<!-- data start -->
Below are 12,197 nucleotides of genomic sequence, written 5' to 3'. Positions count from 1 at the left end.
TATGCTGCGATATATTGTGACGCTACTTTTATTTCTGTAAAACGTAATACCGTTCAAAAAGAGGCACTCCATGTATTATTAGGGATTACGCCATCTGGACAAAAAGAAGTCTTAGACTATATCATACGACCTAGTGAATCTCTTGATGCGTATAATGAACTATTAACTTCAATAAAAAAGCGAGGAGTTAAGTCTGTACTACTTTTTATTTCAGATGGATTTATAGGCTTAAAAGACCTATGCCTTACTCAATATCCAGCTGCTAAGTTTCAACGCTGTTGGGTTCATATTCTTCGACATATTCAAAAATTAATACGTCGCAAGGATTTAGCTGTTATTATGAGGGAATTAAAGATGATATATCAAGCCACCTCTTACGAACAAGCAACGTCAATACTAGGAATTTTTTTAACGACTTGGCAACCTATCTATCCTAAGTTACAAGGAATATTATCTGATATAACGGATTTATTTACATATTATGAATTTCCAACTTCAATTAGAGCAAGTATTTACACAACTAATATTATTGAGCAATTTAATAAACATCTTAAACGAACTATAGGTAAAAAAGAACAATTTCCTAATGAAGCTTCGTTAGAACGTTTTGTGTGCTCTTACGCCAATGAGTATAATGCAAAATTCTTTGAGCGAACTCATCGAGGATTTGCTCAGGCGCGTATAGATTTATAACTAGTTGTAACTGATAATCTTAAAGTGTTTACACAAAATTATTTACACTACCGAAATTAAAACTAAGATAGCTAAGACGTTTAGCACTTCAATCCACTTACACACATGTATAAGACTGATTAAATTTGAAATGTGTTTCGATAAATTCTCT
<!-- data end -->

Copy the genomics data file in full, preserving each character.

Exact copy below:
Below are 12,197 nucleotides of genomic sequence, written 5' to 3'. Positions count from 1 at the left end.
TATGCTGCGATATATTGTGACGCTACTTTTATTTCTGTAAAACGTAATACCGTTCAAAAAGAGGCACTCCATGTATTATTAGGGATTACGCCATCTGGACAAAAAGAAGTCTTAGACTATATCATACGACCTAGTGAATCTCTTGATGCGTATAATGAACTATTAACTTCAATAAAAAAGCGAGGAGTTAAGTCTGTACTACTTTTTATTTCAGATGGATTTATAGGCTTAAAAGACCTATGCCTTACTCAATATCCAGCTGCTAAGTTTCAACGCTGTTGGGTTCATATTCTTCGACATATTCAAAAATTAATACGTCGCAAGGATTTAGCTGTTATTATGAGGGAATTAAAGATGATATATCAAGCCACCTCTTACGAACAAGCAACGTCAATACTAGGAATTTTTTTAACGACTTGGCAACCTATCTATCCTAAGTTACAAGGAATATTATCTGATATAACGGATTTATTTACATATTATGAATTTCCAACTTCAATTAGAGCAAGTATTTACACAACTAATATTATTGAGCAATTTAATAAACATCTTAAACGAACTATAGGTAAAAAAGAACAATTTCCTAATGAAGCTTCGTTAGAACGTTTTGTGTGCTCTTACGCCAATGAGTATAATGCAAAATTCTTTGAGCGAACTCATCGAGGATTTGCTCAGGCGCGTATAGATTTATAACTAGTTGTAACTGATAATCTTAAAGTGTTTACACAAAATTATTTACACTACCGAAATTAAAACTAAGATAGCTAAGACGTTTAGCACTTCAATCCACTTACACACATGTATAAGACTGATTAAATTTGAAATGTGTTTCGATAAATTCTCT